Adjusting the Camera
Thanks for all of the great feedback on the last photography post. My goal with this post is to get you to the next level of being able to make adjustments on your DSLR. If you currently use Automatic modes, I want to give you the knowledge and the confidence to get you to use one of the priority modes, like Aperture or Shutter Speed priority. If you shoot in one of the priority modes already- that’s great- hopefully I can help you move to Manual. I shoot in Manual 90% of the time so I will cover each topic based on my workflow of how I prepare to take pictures. I first decide on the Aperture, then I adjust Shutter Speed based on the light, if my Shutter Speed is too slow, I will adjust my ISO. After I get my ideal exposure I will make the necessary White Balance adjustments.
Aperture has two main impacts on your pictures. It is responsible for the depth of focus which creates a blurry or in-focus background. Aperture also makes a significant impact on your lighting. A lot of blog photographers ask about how they can blur their backgrounds. Without having to understand the science behind it, the easiest way is to set your f-stop to the lowest number. If you are looking to add more blur, a great lens would be a prime lens (only 1 focal length) like a 50mm. Our 50mm was our second lens that we bought and has a minimum f-stop of f1.4. I think that f1.4 is a little overkill for fashion and beauty shots so we typically shoot at f1.8-f2.0. Prime lenses with wide apertures (Low f-stops) are great for shooting inside or other dark locations without using your flash.
It’s no wonder that people don’t really understand Aperture because when people refer to it, some of the elements seem contradictory. This table will compare two ends of the Aperture spectrum to help you understand.
|Impact on Light
|Pictures will be much brighter
|Pictures will be much darker
|Amount of Background Blur
|Lots of blur
|When to use
|Portrait and Food shots
FYI- If your DSLR came with a stock zoom lens, chances are that it has what they call a variable aperture. As you zoom in and out it will affect your minimum f-stop, your background blur and lighting.
Shutter Speed is the most common and easiest way to make minor adjustments in exposure. Once you have decided on your Aperture use adjustments in the Shutter Speed to get your desired exposure. Shutter speeds are measured by fractions of a second.
The faster the shutter speed, the less light it will take in and the slower the shutter speed, the more light in the picture. Based on my experience, shutter speed only becomes an issue when you shoot in low light situations. If you are hand holding your camera, you may notice that pictures get a little blurry if you slow down your shutter speed too much. For me I notice camera shake when I get down any slower than a shutter speed of 1/50 of a second.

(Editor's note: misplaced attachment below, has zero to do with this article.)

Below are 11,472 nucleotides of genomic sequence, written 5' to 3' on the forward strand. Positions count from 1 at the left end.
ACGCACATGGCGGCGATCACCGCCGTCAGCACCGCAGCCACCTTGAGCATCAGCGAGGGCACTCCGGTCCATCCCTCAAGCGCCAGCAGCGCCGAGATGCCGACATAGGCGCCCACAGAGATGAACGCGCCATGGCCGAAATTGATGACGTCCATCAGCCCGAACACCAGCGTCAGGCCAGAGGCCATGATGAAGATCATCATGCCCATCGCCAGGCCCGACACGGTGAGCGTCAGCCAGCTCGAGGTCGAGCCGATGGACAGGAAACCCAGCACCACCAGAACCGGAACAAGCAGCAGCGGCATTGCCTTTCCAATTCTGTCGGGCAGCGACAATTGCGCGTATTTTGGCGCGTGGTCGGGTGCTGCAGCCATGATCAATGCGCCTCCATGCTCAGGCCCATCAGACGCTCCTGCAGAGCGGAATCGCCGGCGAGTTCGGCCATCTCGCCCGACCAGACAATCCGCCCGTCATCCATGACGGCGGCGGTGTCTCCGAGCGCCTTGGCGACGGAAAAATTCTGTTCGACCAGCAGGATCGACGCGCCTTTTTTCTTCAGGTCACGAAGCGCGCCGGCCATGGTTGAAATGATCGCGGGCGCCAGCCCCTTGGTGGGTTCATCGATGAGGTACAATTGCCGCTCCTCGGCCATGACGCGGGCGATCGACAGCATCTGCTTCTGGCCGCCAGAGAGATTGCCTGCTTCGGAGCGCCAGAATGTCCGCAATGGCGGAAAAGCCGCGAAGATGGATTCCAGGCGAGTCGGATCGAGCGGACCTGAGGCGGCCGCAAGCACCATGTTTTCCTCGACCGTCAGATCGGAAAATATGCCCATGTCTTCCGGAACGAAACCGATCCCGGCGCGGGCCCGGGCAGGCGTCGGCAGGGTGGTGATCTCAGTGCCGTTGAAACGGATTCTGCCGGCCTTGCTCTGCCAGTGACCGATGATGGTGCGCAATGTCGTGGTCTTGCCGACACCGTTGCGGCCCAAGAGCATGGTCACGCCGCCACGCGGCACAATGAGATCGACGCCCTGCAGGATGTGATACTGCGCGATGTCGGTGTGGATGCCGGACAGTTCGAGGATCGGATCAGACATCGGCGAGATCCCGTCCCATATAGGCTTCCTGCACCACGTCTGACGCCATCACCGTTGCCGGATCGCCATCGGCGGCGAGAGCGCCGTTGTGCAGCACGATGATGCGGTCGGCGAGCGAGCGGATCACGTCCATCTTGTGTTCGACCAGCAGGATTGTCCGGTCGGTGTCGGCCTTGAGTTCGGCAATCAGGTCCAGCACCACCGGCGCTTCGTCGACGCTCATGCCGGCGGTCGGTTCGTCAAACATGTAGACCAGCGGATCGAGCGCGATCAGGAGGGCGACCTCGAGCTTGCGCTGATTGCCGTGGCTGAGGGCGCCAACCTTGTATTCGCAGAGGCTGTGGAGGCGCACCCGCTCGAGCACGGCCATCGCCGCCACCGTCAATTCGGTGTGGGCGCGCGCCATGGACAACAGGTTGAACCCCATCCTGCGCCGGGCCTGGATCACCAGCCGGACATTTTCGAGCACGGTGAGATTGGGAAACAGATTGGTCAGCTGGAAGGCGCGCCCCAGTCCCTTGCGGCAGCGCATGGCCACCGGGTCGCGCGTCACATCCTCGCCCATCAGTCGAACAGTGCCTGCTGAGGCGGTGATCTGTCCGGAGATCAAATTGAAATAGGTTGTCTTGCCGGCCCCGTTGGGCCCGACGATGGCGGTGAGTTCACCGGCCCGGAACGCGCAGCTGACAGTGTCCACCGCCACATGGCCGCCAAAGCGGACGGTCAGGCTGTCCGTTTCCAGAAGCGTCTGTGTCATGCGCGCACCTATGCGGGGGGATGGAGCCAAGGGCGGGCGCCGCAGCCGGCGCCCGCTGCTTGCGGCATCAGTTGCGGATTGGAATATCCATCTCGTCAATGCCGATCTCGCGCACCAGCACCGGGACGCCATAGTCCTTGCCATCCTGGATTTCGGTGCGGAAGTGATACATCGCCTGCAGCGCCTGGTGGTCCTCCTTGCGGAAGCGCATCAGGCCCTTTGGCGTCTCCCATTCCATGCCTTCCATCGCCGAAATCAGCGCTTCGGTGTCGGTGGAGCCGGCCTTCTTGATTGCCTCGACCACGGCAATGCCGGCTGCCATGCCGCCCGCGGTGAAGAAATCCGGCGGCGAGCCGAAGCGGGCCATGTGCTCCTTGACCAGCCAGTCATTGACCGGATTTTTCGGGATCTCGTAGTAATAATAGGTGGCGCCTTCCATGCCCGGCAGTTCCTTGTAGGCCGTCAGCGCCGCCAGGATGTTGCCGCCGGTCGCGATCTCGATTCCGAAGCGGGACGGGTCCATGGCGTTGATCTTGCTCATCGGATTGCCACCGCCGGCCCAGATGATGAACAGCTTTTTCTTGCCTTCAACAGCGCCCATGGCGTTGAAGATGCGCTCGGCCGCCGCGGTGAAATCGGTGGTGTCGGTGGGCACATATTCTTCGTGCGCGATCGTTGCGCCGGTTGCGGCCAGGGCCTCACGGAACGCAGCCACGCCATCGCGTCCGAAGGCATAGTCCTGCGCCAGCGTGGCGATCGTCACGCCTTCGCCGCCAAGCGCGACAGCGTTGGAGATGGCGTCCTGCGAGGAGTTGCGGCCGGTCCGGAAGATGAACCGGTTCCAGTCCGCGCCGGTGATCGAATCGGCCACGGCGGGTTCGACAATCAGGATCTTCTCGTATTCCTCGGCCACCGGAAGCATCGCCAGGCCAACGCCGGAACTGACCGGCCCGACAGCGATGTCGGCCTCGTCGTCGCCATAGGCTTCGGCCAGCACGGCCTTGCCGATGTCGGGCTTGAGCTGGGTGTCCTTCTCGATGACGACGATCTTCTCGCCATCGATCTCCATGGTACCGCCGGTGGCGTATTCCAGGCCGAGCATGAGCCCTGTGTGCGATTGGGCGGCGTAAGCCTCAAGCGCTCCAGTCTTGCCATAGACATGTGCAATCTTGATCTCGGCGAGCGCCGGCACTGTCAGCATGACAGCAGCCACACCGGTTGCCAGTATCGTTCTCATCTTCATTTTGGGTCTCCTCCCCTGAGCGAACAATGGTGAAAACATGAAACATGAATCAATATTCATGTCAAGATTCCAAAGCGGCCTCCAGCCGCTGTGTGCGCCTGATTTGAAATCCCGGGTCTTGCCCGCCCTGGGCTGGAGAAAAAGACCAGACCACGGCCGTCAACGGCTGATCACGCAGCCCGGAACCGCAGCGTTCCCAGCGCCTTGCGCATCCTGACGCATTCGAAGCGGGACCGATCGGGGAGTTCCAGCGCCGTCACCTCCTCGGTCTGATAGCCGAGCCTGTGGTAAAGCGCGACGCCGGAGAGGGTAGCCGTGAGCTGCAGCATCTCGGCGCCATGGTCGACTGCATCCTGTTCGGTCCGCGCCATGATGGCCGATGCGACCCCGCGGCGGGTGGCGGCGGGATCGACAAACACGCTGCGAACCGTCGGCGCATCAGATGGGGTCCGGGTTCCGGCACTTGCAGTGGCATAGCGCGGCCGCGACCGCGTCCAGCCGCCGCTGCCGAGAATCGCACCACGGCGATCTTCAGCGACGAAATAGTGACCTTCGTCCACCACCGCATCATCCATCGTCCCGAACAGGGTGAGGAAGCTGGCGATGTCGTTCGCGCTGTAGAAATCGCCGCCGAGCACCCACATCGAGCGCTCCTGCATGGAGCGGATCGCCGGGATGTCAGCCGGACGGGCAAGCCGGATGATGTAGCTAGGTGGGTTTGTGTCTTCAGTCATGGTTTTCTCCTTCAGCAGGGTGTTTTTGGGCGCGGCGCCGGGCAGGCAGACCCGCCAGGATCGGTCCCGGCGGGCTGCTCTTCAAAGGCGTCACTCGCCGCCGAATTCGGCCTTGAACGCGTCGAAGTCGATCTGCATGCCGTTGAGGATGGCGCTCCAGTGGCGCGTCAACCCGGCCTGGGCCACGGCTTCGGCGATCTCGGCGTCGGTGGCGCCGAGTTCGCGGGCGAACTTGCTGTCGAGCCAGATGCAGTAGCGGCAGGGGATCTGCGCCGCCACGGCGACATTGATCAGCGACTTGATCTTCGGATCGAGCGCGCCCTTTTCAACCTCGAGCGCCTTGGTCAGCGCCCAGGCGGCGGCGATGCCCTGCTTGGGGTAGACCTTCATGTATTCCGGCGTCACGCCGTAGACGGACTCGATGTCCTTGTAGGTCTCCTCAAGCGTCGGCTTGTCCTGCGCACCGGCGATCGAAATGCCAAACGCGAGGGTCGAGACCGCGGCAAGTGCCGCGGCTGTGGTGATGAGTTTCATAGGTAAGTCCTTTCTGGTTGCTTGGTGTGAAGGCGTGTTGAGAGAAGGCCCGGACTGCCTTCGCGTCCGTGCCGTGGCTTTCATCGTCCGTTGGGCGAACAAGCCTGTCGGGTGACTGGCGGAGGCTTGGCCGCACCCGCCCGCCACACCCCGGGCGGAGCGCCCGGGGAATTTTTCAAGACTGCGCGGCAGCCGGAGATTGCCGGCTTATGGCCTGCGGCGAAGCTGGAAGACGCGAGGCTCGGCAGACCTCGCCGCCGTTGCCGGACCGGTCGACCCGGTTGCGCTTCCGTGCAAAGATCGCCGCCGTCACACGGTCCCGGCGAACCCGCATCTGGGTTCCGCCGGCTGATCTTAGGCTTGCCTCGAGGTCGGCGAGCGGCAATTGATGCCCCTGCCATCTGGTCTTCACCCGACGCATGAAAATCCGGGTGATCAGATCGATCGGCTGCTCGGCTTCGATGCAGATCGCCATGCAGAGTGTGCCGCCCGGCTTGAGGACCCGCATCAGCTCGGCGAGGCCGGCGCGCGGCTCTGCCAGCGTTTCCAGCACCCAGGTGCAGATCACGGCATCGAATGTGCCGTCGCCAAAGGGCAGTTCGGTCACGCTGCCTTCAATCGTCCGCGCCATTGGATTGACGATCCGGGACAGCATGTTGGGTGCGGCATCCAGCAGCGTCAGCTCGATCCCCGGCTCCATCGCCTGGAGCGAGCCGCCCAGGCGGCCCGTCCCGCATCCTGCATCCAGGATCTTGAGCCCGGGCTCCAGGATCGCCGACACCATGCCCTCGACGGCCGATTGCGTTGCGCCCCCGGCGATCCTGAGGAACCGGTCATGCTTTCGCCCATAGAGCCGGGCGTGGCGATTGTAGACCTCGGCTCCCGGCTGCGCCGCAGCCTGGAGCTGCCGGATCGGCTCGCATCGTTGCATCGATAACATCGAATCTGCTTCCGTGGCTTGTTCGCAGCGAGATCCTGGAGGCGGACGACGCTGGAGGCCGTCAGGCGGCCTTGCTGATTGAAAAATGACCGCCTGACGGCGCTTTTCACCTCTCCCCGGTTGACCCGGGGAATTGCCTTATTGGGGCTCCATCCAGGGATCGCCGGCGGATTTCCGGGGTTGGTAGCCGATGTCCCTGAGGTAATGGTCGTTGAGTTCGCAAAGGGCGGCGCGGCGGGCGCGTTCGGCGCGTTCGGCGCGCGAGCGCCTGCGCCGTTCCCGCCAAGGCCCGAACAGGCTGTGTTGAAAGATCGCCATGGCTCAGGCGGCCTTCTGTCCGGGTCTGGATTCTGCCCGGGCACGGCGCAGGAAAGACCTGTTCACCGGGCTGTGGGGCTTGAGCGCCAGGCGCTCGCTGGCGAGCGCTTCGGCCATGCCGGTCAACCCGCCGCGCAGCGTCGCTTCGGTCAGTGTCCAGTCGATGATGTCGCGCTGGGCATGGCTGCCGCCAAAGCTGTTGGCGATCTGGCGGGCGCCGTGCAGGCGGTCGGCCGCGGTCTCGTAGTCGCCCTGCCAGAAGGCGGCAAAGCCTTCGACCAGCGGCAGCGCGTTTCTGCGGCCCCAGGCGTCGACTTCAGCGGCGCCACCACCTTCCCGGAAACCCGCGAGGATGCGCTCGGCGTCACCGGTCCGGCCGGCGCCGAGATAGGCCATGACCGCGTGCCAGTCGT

Exposure Meter and Metering Mode-The exposure meter can be seen in the viewfinder of your camera. The exposure meter is great for adjusting your shutter speed quickly. If you have ever manually adjusted your shutter speed and you follow your exposure meter, you will know it is not 100% accurate. Part of the reason why there can be a discrepancy between the meter and the actual exposure in the photo is the nature of how the meter reads the light. The exposure meter measures the light that reflects back to the sensor from the scene. Sometimes there is a large difference between the light that is on the subject and the amount of light that is reflected back to the camera. To avoid problems and get better exposures, I recommend that you go into your Metering Mode settings and change to Spot Metering. Next, go to your Autofocus selections and choose a single point.
Autofocus on the object or the subjects eyes and then adjust exposure to the proper exposure. Now your exposure meter will be used to adjust the exposure on the single point you have selected.
ISO is how sensitive the light sensor is to light. The higher the ISO number the more sensitive that it is. Increasing the number also impacts the graininess of the picture. I set our ISO at 100 to ensure pictures that have high clarity. My rule is to shoot at a low enough ISO that allows me to shoot at a fast enough shutter speed so that you don’t get much camera shake. When shooting outside during the daytime I rarely have to switch away from a ISO of 100. I mostly make adjustments to ISO in very dark shade and when shooting indoors- The pictures above were shot indoors.
I don’t want to confuse you too much with White Balance because I normally shoot in AWB (Automatic White Balance). I just wanted to introduce it to you as a way to further customize your pictures. White Balance adjustments impact how the camera measures the color or temperature of light. You may have noticed that daylight has a different color of light when compared to light from light bulbs or the color of light during sunrise and sunset. If you shoot in AWB the camera tries to compensate for the different temperature of light and adjust the photo to reflect what it should look like in Daylight. Sometimes, the AWB does not compensate exactly how you want; in this case I will turn to the preset or custom adjustments of the White Balance.
Other Camera Settings that we use:
Drive Mode- Low-Speed Continuous Shooting- Shooting in Low-Speed Continuous lets you snap off multiple pictures with a push of the shutter button. This really helps when taking a picture of someone that is modeling for you. It makes sure that you get your intended photo in between blinks and movements.
File format- RAW- We shoot in the highest quality RAW format. This makes photo editing more effective.
Our next blog photography post will be on editing your photos, so stay tuned! Be sure to check out our first post on picking the location here.
*First photo shot by Ashley Batz